• Perhaps a bus rider, carpooler, or bicyclist
      • A person that may have a passion for sustainability or social justice.
      • Someone who knows how to get around! And wants to help bring a source of independence to individuals.

      Mobility Management - Help Getting Around

      Help Getting Around – The Hopelink Mobility Management team empowers people to change their lives by facilitating access to the community. We provide travel education and resources through three training programs in King County. We also help to facilitate the coordination of special needs transportation to better serve the community..

      For more information, e-mail .(JavaScript must be enabled to view this email address), call 425-943-6760, or follow the links:
      Mobility Management - Help Getting Around

      Hopelink Travel Programs
      Hopelink Travel Programs

      Getting Around Puget Sound (GAPS)

      This program connects King County residents with information about travel options, increasing independence and mobility. GAPS volunteer travel trainers provide one-on-one transportation assistance in community centers, libraries and gathering places. Want to be a Getting Around Puget Sound (GAPS) Volunteer? Register for Hopelink’s comprehensive training by contacting .(JavaScript must be enabled to view this email address). GAPS volunteers are asked to make a 6 month commitment for 2-4 hours per month (hours may vary by location). The minimum age is 16. Bilingual volunteers are needed!
      GAPS volunteer contact form.

      Travel Ambassadors

      Hopelink partners with social services agencies and community organizations to provide travel training and resources to employees who work with clients. Increase client independence and mobility through reliable transportation information and education about options “beyond the bus.” Want to provide this resource to your staff and clients?

      Register your staff for Hopelink’s free comprehensive training. Trip planning tools, bus schedules, permit & pass options, service animals and mobility devices are addressed in the training session. Attendees receive a transportation reference manual, brochures, and other materials to assist clients. Hopelink provides on-going support to keep staff up to date as programs and transportation options change. To schedule a training for your site, contact 425.943.6760 or .(JavaScript must be enabled to view this email address).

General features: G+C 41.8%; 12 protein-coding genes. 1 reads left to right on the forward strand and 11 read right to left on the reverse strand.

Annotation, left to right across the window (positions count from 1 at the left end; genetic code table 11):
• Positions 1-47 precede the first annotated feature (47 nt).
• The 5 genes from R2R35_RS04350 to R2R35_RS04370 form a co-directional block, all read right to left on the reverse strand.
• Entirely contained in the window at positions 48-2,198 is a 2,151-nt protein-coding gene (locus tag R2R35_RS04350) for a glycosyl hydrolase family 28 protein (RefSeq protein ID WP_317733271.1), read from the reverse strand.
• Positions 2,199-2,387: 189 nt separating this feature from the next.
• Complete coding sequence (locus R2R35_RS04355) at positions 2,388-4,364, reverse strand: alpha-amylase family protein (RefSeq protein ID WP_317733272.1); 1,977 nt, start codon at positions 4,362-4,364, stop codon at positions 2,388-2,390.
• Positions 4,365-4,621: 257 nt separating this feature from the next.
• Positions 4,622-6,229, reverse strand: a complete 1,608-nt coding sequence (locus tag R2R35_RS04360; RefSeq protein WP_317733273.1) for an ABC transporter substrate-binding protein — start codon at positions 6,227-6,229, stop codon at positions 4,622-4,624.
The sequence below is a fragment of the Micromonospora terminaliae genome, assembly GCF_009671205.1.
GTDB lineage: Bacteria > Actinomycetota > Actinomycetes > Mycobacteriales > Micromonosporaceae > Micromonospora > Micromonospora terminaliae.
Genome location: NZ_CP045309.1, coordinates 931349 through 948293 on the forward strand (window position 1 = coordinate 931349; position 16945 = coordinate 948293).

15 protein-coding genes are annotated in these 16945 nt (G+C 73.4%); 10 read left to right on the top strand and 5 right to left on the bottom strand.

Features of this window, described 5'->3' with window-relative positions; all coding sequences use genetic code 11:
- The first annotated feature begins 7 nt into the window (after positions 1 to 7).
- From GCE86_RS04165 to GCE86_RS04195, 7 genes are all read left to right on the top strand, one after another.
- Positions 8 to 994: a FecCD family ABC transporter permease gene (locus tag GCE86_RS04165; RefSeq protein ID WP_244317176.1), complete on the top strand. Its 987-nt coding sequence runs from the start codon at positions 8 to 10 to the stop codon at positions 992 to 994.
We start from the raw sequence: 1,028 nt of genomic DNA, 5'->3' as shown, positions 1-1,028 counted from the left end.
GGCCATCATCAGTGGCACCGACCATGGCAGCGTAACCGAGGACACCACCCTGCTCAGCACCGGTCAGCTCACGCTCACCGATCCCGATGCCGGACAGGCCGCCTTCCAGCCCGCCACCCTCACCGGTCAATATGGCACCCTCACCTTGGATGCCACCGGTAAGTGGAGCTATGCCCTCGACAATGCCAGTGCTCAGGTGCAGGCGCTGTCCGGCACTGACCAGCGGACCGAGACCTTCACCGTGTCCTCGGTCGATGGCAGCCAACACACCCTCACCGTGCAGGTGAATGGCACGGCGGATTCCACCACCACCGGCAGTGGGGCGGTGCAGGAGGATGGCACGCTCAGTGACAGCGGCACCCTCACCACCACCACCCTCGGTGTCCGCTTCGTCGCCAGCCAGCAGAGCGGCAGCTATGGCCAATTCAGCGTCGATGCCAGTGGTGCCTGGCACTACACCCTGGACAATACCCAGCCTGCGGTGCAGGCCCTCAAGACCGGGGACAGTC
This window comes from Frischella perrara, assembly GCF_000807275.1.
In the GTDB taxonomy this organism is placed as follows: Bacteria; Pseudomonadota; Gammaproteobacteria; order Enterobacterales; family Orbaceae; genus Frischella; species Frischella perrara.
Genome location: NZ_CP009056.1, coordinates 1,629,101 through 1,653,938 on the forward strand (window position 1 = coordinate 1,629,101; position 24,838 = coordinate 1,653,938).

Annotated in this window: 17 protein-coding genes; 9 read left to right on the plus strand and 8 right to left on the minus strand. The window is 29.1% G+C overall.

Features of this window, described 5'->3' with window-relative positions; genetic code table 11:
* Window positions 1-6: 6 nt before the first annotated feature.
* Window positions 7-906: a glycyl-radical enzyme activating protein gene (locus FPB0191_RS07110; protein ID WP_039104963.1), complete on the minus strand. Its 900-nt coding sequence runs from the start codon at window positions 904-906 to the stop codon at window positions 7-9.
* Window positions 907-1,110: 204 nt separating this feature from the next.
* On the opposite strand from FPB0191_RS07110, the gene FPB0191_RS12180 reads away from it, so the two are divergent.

Mobilize! Public Transit Orientation

      Hopelink’s Travel Programs provide Public Transit Orientation (PTO) excursions to groups unfamiliar with the transportation system in the Puget Sound. This program is aimed at increasing independence and mobility of the participants on public transportation through guided trips to cultural and educational sites, service locations or outdoor events. Agencies may determine the trip destination. Pre-trip instruction is included and bus/transit fares are provided.

      For additional information, contact Travel Programs Manager at 425.943.6760 or e-mail .(JavaScript must be enabled to view this email address) .

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      Special Needs Transportation Policy Coordination
      Special Needs Transportation Policy Coordination
      Hopelink provides grant-funded staff support to the King County Mobility Coalition and three sub-regional mobility coalitions in King County. At the regional level, Hopelink is a member of the Puget Sound Regional Council’s Special Needs Transportation Committee. Follow the links below for more information.

      image S. King Co. Mobility Coalition Flyer.pdf

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      Find Accessible Transportation in Your Neighborhood!

      • Hyde Shuttle: 206-727-6262, toll-free 1-800-282-5815,
        TTY 206-296-3701
      • Metro Transit
        • Access Transportation: 206-263-3113, TTY 711
        • Dial-A-Ride Transit (DART): 866-261-3278, TTY 800-246-1646
        • Rideshare Operations: 888-814-1300, TTY 800-833-6388, .(JavaScript must be enabled to view this email address)
        • Taxi Scrip Program: 206-553-3060, TTY 206-684-2029
      • Northshore Senior Center Transportation: 425-286-1026
      • Regional Reduced Fare Permit: 206-553-3000 or .(JavaScript must be enabled to view this email address)
      • Senior Volunteer Transportation: 206-448-5740, (toll-free) 800-282-5815
      • Snoqualmie Valley Transportation: 425-888-7001 or 425-333-5554
      • Sound Transit: 888-889-6368, TTY 711
      (Preceding are external links to websites not maintained by Hopelink)

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      Community Partners